Although in the big picture, confusion about the map due to massive amounts of rapid-fire changes in our favor is a very good 'problem' to have.

  • 40. RobW303  |  July 30, 2014 at 5:28 pm

    It's time for them to use hover-over pop-ups instead of trying to encode everything in a palette of colors only Sherwin-Williams can accurately read. Coloring states solid when there's only a precedent in the circuit was a particularly bad call. One should be able to look at the map and at least know "Can I marry in that state NOW?" And solid coloring should be used pessimistically rather than optimistically—these blip changes that report the technical but not likely to stick statuses should instead be represented by query marks, so the more informative "previous" (and soon to be resumed) status still shows. Well, one man's opinion.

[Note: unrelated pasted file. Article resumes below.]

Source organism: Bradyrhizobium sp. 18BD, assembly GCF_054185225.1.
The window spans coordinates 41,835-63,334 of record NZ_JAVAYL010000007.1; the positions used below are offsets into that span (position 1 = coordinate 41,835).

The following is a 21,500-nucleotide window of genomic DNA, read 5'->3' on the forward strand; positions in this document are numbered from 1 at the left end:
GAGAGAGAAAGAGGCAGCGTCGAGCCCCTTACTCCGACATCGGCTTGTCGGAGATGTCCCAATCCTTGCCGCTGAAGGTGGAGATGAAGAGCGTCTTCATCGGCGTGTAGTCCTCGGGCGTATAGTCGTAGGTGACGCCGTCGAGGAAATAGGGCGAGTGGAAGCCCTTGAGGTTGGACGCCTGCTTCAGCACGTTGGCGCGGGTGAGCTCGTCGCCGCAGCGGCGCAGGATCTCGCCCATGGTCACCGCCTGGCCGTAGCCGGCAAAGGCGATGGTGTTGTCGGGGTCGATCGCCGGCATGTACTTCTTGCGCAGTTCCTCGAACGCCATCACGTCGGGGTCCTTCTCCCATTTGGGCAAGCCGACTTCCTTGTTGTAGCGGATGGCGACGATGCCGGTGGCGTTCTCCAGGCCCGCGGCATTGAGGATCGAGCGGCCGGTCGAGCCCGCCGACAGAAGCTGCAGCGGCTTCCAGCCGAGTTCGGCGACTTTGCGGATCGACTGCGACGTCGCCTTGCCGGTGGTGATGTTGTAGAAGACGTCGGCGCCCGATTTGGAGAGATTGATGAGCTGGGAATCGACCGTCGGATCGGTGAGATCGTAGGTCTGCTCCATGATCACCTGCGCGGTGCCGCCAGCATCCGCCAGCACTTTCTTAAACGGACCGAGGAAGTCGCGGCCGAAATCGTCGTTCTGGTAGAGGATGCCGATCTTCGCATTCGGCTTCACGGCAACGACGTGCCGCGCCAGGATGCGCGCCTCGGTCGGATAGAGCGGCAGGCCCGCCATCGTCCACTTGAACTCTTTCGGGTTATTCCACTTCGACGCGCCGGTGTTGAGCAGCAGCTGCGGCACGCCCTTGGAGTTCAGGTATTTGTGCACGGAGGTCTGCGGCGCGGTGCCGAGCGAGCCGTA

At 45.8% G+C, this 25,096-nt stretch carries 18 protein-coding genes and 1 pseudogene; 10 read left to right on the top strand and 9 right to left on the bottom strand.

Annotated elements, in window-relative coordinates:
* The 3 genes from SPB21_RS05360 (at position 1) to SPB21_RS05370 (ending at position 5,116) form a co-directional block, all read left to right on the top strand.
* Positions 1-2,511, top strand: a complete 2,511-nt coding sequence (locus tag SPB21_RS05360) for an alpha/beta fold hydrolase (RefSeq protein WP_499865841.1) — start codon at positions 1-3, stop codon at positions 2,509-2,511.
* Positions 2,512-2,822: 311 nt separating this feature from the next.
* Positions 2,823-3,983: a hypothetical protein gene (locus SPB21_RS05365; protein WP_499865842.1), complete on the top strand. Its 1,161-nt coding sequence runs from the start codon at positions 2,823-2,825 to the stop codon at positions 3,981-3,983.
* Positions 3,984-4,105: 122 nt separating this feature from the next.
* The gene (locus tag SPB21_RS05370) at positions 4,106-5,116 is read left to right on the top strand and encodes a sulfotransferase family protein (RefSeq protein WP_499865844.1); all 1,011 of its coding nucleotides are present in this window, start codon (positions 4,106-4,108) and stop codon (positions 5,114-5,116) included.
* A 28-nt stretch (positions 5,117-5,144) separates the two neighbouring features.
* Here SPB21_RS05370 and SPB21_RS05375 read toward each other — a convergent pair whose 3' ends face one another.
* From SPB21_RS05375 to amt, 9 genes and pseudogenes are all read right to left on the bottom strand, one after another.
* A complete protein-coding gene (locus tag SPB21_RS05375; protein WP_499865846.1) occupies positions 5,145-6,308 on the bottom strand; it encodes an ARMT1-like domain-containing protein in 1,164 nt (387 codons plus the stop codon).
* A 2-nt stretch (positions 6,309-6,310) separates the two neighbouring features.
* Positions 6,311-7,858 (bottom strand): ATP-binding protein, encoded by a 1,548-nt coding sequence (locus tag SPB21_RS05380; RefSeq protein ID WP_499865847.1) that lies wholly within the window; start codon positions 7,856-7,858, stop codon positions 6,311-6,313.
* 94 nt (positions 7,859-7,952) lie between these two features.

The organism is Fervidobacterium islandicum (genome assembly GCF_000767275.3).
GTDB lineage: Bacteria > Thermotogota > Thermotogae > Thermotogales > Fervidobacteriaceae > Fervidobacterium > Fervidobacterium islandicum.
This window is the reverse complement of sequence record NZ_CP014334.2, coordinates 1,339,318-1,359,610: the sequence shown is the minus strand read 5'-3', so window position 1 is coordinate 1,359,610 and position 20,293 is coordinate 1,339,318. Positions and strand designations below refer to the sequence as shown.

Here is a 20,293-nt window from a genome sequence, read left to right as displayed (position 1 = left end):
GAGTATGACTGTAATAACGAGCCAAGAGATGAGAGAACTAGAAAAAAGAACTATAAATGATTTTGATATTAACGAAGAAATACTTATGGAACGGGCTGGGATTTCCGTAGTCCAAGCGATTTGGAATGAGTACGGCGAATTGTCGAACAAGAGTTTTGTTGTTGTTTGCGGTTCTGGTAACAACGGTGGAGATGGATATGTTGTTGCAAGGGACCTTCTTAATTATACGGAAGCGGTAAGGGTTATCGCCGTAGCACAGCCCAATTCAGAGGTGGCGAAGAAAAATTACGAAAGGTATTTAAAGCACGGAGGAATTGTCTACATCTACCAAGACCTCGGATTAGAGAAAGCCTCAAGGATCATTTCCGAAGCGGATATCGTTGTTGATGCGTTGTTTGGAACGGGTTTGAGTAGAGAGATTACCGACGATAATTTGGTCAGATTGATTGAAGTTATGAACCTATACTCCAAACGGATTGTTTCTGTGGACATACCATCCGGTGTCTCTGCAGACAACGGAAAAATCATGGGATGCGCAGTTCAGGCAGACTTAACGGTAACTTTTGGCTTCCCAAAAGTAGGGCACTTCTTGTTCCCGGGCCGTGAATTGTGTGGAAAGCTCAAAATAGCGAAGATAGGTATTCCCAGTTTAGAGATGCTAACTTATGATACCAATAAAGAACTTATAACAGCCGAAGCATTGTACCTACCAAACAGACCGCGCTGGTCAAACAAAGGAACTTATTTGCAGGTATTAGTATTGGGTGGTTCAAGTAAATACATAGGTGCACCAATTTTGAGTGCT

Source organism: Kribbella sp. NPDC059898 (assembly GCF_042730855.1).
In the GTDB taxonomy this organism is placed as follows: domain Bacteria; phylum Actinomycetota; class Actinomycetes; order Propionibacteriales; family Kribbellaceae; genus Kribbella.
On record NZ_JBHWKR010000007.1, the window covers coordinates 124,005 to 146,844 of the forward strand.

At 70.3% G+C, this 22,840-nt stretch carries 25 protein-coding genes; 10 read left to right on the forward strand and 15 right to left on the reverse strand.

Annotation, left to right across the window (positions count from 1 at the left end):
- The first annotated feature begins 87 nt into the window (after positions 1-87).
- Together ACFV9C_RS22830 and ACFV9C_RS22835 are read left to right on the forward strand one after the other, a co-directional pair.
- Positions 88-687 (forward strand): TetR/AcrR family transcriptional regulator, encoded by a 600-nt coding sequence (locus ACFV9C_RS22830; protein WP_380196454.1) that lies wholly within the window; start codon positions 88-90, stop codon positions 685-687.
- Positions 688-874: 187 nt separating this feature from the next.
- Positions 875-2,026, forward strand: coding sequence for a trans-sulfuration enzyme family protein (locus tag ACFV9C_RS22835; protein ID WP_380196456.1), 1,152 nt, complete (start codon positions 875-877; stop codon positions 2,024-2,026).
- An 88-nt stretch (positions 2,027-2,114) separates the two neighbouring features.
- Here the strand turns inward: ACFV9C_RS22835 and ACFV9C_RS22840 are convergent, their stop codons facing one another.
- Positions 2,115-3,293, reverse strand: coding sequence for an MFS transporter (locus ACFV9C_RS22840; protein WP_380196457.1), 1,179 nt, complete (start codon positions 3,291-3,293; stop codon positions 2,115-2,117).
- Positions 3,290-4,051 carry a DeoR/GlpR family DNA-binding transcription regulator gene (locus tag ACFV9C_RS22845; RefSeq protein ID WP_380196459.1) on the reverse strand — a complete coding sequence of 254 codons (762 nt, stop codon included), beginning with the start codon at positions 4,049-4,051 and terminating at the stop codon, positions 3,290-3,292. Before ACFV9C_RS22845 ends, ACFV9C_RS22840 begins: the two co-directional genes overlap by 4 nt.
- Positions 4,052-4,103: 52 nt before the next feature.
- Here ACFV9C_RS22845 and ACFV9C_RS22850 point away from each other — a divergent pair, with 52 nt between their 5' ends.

• 41. BenG1980  |  July 30, 2014 at 5:36 pm

    I completely agree that the map should reflect where marriage equality is truly legal (i.e., states where same-sex couples can routinely receive marriage licenses). I've never really been active on Wikipedia, but I did comment on the map talk page a couple days ago and said just that. I also don't think it makes sense that Utah is currently shaded the same as Kansas and Indiana is currently shaded the same as Wyoming. Utah and Indiana have actual rulings in cases that have been stayed, but the Kansas and Wyoming shadings anticipate cases that have yet to be decided in the case of Wyoming or even yet to be filed in the case of Kansas. Virginia truly presents a conundrum because the 4th Circuit hasn't issued its mandate, but hasn't issued a stay either. I don't know how I would handle that.